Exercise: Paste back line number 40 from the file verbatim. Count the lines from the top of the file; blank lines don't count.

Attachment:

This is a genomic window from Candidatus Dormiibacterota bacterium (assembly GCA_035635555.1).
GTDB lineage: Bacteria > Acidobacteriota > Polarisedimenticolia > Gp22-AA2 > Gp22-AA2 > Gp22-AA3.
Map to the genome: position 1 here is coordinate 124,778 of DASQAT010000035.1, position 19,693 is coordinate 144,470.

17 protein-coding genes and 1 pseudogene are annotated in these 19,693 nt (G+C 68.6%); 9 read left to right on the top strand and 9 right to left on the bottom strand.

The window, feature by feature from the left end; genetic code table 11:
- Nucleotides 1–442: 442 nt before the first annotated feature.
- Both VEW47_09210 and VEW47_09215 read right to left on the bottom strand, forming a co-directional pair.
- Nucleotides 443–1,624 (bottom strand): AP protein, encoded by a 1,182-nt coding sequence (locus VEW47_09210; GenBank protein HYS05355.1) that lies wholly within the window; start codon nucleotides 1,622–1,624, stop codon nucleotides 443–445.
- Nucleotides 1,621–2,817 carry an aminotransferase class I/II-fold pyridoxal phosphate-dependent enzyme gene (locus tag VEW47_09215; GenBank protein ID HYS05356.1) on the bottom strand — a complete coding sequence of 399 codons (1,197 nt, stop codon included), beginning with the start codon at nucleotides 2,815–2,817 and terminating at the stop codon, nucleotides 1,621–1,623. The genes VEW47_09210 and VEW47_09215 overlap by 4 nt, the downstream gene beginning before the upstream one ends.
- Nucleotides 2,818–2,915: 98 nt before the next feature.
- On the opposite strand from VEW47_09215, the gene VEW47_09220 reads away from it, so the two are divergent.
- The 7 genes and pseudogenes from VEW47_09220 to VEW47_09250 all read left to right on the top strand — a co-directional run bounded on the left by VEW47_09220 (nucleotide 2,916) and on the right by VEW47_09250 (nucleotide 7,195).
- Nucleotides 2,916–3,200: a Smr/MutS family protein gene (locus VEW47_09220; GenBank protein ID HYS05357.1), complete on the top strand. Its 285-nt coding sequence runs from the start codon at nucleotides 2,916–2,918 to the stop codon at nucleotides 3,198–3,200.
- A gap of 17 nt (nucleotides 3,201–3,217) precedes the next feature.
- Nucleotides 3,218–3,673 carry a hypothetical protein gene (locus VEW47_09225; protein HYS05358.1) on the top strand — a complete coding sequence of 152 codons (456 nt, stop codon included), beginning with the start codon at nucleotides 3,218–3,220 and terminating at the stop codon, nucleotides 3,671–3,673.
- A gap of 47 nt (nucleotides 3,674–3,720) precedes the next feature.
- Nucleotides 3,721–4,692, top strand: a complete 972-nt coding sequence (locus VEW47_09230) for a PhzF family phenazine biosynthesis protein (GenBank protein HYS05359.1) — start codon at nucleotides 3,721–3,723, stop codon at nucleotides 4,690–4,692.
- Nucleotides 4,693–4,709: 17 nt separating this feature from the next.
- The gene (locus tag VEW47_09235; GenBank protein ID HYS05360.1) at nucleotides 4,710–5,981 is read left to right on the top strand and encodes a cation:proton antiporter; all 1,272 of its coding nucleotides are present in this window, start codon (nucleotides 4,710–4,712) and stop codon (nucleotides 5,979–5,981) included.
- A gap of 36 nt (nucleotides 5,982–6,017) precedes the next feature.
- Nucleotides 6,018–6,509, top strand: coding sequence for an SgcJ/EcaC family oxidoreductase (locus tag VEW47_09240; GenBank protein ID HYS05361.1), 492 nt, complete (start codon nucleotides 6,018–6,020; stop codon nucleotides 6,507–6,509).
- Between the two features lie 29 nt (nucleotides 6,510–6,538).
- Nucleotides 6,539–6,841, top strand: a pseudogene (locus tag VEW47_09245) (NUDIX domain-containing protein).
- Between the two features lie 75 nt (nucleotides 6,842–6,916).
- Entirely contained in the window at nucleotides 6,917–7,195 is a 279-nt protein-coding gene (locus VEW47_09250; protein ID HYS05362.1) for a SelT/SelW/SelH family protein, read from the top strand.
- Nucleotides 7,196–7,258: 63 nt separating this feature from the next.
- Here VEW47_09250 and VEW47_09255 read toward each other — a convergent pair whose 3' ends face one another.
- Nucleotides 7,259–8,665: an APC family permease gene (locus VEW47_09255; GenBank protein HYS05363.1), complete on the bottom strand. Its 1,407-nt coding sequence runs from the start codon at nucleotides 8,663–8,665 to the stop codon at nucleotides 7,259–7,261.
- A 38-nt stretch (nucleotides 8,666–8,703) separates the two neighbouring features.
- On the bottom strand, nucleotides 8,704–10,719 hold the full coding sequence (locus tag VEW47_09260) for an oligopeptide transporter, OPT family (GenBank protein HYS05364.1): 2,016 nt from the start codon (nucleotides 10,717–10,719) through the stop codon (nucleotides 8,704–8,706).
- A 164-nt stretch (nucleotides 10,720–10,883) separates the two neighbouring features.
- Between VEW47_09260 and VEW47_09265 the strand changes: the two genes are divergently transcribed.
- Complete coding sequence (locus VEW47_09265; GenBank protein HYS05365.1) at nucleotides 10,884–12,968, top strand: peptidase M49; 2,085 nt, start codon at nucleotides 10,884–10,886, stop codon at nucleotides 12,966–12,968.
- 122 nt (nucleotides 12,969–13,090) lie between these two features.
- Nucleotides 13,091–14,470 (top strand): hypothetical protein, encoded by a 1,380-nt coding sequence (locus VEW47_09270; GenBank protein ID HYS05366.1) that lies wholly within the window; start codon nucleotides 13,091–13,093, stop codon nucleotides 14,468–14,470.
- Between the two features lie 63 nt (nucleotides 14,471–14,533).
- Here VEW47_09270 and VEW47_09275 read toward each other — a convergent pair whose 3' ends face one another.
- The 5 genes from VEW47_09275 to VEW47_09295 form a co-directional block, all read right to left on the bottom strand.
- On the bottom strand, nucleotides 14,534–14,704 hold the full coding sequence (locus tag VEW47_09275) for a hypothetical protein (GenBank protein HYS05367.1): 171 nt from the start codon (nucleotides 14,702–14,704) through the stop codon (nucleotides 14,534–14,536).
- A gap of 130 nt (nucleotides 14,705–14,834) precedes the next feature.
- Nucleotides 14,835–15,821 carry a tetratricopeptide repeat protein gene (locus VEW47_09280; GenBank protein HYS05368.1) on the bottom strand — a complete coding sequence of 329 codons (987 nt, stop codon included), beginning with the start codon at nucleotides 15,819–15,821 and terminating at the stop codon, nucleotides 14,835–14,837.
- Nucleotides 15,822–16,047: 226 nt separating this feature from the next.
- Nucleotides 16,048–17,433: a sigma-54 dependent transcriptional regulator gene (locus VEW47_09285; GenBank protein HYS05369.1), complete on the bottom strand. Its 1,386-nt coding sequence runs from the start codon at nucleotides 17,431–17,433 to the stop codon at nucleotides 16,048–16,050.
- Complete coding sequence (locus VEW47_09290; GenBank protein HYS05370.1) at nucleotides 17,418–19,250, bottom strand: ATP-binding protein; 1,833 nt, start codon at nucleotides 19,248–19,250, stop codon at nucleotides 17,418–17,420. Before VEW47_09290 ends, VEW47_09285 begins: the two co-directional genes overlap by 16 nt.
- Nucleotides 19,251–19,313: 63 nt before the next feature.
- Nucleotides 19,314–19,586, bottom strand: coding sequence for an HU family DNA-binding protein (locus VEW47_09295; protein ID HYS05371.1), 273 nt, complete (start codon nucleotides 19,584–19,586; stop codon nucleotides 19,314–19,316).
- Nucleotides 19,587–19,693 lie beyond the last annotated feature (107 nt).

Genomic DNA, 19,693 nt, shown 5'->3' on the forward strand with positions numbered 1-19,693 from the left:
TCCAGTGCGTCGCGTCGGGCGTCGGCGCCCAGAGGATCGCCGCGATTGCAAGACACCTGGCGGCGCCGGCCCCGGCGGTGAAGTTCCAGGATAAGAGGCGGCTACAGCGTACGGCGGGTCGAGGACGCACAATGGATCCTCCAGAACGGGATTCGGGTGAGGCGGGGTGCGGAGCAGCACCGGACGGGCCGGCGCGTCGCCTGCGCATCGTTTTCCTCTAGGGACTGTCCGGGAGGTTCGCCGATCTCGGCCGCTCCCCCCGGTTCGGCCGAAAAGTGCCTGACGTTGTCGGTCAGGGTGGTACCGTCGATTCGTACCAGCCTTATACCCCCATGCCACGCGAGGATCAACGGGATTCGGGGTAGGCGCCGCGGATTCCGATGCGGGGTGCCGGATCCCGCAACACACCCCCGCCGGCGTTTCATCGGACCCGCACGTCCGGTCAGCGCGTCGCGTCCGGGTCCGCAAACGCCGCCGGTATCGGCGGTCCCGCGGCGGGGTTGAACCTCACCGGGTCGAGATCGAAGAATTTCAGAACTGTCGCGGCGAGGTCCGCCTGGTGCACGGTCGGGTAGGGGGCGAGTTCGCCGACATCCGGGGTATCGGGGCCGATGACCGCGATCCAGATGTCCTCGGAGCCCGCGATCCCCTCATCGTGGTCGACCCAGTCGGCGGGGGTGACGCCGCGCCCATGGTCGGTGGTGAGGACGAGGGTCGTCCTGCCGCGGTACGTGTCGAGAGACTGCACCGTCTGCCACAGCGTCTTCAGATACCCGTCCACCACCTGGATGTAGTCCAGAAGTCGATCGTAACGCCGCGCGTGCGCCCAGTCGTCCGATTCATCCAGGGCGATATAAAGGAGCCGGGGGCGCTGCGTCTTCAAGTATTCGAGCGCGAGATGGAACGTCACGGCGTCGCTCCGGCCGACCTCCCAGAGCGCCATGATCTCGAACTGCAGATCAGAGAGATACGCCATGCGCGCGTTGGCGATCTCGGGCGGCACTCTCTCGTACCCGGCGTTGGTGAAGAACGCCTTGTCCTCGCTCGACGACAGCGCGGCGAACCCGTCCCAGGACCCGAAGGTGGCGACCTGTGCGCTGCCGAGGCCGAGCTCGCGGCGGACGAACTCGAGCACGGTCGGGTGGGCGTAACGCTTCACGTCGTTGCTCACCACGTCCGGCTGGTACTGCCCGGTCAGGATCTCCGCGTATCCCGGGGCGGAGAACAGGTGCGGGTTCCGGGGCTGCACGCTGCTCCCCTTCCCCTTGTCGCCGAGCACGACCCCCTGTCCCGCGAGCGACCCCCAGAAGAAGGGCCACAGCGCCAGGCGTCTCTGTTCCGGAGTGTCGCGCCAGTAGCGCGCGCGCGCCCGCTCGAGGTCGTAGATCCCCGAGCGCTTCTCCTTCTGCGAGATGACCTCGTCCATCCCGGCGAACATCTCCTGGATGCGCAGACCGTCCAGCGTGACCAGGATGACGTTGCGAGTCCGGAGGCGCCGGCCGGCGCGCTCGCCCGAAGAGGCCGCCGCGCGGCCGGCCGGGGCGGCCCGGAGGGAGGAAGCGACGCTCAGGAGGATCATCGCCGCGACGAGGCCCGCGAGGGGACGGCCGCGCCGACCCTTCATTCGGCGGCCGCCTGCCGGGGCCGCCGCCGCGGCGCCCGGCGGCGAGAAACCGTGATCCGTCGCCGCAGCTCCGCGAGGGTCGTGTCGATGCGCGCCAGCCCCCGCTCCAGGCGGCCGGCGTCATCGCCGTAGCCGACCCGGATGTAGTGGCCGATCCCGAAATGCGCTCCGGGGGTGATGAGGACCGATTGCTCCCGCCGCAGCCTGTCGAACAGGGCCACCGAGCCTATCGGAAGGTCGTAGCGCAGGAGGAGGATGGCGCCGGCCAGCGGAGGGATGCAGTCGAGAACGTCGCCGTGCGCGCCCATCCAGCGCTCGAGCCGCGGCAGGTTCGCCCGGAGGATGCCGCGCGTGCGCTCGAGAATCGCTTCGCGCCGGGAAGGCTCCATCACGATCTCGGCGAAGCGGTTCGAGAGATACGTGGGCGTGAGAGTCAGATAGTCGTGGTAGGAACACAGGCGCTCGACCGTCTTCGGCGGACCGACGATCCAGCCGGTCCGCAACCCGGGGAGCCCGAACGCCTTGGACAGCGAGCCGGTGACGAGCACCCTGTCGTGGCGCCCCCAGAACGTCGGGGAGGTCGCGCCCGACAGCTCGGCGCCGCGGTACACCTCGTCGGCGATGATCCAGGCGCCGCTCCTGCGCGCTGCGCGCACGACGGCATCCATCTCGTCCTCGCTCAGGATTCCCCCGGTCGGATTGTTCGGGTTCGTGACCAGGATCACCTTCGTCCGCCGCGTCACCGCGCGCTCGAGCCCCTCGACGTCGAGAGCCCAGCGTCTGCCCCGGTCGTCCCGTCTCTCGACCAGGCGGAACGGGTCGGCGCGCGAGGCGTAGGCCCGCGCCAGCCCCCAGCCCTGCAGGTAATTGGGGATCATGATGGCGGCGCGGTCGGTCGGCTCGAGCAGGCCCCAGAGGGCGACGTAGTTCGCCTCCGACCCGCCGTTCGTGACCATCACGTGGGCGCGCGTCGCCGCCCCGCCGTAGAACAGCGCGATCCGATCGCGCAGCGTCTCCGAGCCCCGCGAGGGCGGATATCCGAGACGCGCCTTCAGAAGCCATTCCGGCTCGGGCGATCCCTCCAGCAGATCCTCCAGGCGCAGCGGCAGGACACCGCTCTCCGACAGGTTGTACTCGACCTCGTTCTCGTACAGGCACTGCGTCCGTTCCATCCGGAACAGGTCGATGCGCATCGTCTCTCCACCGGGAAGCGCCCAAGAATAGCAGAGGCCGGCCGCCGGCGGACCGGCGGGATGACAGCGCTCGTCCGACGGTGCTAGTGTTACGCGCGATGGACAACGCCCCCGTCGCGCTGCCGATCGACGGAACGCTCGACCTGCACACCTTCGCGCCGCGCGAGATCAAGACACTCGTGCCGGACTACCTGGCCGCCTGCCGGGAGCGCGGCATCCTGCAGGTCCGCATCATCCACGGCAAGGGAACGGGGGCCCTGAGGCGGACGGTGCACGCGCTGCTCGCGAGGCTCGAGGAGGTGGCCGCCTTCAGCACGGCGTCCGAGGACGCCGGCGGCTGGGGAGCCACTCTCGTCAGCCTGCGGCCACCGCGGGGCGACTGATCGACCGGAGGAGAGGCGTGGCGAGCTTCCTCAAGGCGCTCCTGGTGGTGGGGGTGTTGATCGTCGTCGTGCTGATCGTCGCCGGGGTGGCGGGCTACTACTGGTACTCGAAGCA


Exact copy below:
- A gap of 130 nt (nucleotides 14,705–14,834) precedes the next feature.